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c. 1445 – May 17, 1510. Italian painter.

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Philip Alexius de Laszlo
The Duchess of York

ID: 84197

Philip Alexius de Laszlo The Duchess of York
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Philip Alexius de Laszlo The Duchess of York


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Philip Alexius de Laszlo

Philip Alexius de Laszlo, MVO (30 April 1869 Budapest - 22 November 1937 London) was a Hungarian painter known particularly for his portraits of royal and aristocratic personages. Laszlo was born in Budapest as Laub Fulop Elek (Hungarian style with the surname first), the eldest son of a Jewish tailor. The family changed its name to Laszlo in 1891. As a young man, Laszlo apprenticed to a photographer while studying art, eventually earning a place at the National Academy of Art, where he studied under Bertalan Szekely and Karoly Lotz. He followed this with studies in Munich and Paris. Laszlo's portrait of Pope Leo XIII earned him a Grand Gold Medal at the Paris International Exhibition in 1900. In 1903 Laszlo moved from Budapest to Vienna. In 1907 he moved to England. He remained based in London for the rest of his life while traveling the world to fulfill commissions. Laszlo's patrons awarded him numerous honors and medals. In 1909 he was named an honorary Member of the Royal Victorian Order by King Edward VII of the United Kingdom. In 1912 he was ennobled by King Franz Joseph of Hungary; his surname became "Laszlo de Lombos". The family later shortened the name to "de Laszlo". Laszlo became a British citizen in 1914 but was interned for over twelve months in 1917 and 1918 during the First World War.   Related Paintings of Philip Alexius de Laszlo :. | Crown Princess Cecilie of Prussia | Philip Alexius de Laszlo's Auguste Victoria, Queen of Portugal in Exile | Ailsa Mellon Bruce | Queen Marie of Roumania, nee Princess Marie of Edinburgh, 1936 | Portrait of Ignaz Wechselmann |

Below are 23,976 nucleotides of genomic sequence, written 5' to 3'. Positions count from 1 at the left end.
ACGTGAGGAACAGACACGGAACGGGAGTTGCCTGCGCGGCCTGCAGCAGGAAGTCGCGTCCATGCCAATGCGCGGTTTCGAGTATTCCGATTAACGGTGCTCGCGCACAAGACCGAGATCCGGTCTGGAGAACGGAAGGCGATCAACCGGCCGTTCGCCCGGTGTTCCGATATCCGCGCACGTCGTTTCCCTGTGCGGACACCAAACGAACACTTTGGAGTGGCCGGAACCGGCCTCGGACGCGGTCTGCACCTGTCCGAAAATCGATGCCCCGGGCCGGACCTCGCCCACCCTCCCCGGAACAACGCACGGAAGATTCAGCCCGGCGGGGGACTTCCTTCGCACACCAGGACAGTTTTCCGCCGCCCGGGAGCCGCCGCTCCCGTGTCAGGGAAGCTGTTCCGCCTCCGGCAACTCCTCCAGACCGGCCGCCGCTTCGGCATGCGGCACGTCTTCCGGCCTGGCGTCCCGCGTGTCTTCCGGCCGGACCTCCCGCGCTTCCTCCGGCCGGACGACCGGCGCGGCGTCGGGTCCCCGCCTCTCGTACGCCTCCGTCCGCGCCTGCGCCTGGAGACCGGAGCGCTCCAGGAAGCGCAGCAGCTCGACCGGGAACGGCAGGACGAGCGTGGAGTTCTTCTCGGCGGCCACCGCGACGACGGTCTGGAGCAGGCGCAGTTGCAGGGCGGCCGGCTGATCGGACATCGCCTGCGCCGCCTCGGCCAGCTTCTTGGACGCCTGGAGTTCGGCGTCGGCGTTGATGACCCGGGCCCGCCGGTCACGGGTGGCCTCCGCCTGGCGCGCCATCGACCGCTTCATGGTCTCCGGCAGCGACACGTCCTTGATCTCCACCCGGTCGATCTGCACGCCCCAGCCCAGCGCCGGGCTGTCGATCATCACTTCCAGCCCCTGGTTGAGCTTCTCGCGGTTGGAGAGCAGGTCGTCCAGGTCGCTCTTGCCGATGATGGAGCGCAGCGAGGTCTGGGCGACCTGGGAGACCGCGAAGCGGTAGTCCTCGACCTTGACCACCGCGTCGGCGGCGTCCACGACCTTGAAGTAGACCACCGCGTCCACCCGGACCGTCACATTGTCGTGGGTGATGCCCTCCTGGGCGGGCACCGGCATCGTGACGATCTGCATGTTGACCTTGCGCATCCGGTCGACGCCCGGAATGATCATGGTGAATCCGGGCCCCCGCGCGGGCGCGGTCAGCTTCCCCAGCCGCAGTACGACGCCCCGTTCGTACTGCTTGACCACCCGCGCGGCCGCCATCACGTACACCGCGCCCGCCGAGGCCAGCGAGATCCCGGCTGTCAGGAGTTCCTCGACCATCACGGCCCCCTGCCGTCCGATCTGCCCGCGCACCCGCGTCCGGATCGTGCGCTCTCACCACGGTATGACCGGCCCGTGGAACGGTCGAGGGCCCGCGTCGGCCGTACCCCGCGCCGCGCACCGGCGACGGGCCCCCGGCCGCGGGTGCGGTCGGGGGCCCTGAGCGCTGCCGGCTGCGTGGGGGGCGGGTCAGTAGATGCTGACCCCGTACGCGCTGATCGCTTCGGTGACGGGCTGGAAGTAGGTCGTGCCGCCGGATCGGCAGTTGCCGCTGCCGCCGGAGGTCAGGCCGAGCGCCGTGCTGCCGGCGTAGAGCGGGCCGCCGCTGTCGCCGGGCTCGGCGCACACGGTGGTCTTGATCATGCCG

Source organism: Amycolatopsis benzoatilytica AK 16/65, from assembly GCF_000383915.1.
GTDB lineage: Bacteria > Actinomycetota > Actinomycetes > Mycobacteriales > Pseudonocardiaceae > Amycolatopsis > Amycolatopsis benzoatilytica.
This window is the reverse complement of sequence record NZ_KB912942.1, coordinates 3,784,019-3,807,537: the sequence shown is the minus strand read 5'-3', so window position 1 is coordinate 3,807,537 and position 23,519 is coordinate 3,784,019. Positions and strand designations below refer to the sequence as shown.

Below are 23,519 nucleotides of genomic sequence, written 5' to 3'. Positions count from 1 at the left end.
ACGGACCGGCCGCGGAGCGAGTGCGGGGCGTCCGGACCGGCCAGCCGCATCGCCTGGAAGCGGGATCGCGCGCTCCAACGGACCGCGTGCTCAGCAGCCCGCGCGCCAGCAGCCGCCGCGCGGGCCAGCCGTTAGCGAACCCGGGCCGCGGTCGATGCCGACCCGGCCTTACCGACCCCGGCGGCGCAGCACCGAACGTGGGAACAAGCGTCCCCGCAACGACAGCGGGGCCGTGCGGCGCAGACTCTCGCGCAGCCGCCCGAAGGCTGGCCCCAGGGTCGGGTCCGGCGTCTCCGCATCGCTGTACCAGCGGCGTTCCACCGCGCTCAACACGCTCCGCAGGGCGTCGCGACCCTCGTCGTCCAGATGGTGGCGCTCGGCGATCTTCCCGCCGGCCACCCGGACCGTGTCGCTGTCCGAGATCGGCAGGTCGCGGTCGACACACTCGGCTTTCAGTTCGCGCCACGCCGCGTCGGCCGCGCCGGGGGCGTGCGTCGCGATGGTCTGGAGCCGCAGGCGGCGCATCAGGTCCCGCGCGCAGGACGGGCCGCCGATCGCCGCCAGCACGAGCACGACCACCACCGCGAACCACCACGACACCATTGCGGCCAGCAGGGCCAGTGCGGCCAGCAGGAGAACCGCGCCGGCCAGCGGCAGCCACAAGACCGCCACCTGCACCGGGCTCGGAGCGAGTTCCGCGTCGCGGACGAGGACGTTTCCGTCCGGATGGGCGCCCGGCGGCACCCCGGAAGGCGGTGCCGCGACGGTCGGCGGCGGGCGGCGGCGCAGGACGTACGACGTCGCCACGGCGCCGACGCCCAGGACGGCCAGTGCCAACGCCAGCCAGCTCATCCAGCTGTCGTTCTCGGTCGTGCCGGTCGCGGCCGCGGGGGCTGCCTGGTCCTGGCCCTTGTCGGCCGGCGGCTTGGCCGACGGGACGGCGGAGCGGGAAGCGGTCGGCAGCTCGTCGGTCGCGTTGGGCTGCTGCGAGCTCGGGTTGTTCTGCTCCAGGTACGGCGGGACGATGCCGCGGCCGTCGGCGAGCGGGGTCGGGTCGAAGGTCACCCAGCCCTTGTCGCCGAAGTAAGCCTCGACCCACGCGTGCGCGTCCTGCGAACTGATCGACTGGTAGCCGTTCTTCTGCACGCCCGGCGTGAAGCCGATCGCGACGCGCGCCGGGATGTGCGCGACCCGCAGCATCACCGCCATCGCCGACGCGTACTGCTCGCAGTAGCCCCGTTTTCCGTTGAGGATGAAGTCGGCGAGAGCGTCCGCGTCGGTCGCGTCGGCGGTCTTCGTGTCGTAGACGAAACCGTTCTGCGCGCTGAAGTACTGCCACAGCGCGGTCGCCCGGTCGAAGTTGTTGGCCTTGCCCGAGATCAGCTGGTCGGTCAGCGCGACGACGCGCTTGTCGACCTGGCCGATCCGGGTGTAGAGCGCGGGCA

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Francis Hopkinson Smith
Engineer, artist, illustrator, and short story writer American , 1838-1915 United States author, artist and engineer, was born in Baltimore, Maryland, a descendant of Francis Hopkinson, one of the signers of the Declaration of Independence. Smith became a contractor in New York City and did much work for the federal government, including the stone ice-breaker at Bridgeport, Connecticut, the jetties at the mouth of the Connecticut River, the foundation for the Bartholdi Statue of Liberty in New York Harbor, the Race Rock Lighthouse (southwest of Fishers Island, New York) and many life-saving stations. His vacations were spent sketching in the White Mountains, in Cuba and in Mexico.
Harriet Backer
Norwegian Painter, 1845-1932 Norwegian painter. In the 1860s and early 1870s she took lessons in drawing and painting in Christiania (now Oslo) and also travelled extensively in Europe with her sister Agathe, a composer and pianist. She copied works in major museums and took occasional art lessons; she later considered this experience to have been of fundamental importance to her artistic development. Little Red Riding Hood (1872; Oslo, N.G.) is impressive in technique, and the early portrait of her sister, Agathe Backer-Grendahl (1874; Holmestrand, Komm.), shows a refined colour scheme. At the age of nearly 30 Backer decided to train professionally as a painter and in 1874 went to Munich. She was never attached to a particular institution, but the influence of her friend the artist Eilif Peterssen was crucial to her development. In Munich she made a thorough study of perspective, which formed a secure basis for her later work.